Scleroderma is a multi-system autoimmune disease which is characterised by fibrosis of the skin and internal organs. Thickening and scarring of the skin are a hallmark of this condition. There is currently no cure for scleroderma. The symptoms of scleroderma can be managed by a range of treatments including immunomodulatory drugs.
At Charles River we have validated a bleomycin-induced skin scleroderma model which can be used to test the efficacy of lead compounds. In this model, repeated injections of bleomycin are administered intra-dermally causing macroscopic changes at the injection site.
Study parameters include in-life scoring of clinical signs of scleroderma, i.e. skin erythema, thickening and scaling. Skin thickening starts to be visible on day 5 after the first bleomycin injection and peaks on day 28. Skin scaling can already be observed at day 5 after the first bleomycin injection. Moderate-to-marked scaling occurs from day 12 onwards and peaks on day 16. Skin erythema can be observed on day 5 after the first bleomycin administration and reaches its peak on day 9.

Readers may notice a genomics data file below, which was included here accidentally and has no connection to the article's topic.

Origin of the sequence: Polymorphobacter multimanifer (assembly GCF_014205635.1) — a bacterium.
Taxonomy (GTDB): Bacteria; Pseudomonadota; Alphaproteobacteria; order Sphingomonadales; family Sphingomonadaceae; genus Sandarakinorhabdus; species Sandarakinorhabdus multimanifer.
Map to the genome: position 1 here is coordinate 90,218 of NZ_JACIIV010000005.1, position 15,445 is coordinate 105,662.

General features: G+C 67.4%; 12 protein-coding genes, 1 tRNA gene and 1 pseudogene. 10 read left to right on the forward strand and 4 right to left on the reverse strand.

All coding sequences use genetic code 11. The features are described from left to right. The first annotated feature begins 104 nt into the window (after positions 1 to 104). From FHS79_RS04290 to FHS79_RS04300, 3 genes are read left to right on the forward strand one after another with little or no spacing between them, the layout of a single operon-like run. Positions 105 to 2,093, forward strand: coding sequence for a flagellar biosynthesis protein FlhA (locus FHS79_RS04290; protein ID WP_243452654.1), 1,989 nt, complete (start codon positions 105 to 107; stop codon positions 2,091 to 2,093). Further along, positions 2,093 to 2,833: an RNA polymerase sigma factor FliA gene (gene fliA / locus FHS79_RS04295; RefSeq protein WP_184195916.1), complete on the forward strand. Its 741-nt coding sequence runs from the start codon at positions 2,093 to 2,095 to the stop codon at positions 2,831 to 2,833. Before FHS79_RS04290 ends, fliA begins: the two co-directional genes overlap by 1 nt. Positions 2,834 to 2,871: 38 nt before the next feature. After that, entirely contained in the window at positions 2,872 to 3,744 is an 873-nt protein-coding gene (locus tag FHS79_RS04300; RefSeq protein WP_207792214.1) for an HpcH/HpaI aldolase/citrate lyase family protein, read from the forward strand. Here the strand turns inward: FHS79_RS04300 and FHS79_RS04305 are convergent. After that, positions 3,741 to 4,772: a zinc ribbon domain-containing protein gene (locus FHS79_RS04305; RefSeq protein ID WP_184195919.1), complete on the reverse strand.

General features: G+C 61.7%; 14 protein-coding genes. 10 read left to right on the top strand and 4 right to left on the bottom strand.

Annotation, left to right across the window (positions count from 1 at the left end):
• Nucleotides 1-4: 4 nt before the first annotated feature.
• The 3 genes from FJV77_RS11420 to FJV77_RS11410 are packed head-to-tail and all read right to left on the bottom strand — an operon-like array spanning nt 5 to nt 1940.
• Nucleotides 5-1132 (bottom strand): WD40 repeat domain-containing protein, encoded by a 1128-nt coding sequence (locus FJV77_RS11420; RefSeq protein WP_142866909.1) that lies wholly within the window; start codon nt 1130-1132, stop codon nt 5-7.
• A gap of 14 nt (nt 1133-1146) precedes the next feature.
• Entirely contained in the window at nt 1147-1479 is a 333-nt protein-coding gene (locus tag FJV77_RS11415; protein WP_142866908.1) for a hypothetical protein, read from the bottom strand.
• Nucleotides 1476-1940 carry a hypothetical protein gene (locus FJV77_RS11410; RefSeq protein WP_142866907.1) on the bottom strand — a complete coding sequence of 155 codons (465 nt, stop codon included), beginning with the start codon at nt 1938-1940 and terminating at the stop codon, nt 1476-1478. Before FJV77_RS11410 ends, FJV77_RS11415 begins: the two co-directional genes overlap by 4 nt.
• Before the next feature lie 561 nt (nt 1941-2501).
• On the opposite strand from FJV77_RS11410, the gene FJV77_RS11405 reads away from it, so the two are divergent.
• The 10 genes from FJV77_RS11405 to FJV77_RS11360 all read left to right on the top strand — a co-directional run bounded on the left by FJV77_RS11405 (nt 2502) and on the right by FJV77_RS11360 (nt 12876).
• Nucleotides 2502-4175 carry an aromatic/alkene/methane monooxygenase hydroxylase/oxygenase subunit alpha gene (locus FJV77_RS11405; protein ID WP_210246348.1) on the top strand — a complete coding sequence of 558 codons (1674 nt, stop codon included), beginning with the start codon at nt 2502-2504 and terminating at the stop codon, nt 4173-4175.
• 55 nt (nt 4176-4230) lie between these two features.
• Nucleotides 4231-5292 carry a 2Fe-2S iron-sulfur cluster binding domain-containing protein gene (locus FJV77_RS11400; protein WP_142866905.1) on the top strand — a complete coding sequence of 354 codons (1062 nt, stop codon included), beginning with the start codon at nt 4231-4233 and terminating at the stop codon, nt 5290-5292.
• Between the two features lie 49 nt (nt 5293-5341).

Hydroxyproline analysis can be used to quantify the amount of collagen in mouse skin biopsies, indicating the level of skin fibrosis.
- Histopathology and quantification of cytokines in tissue homogenates
- Hydroxyproline analysis
- Blood and tissue sampling
- PK/PD analysis
Figure 2: Histopathology showing the increase in dermal thickness in skin samples from bleomycin-treated animals compared to saline-treated controls.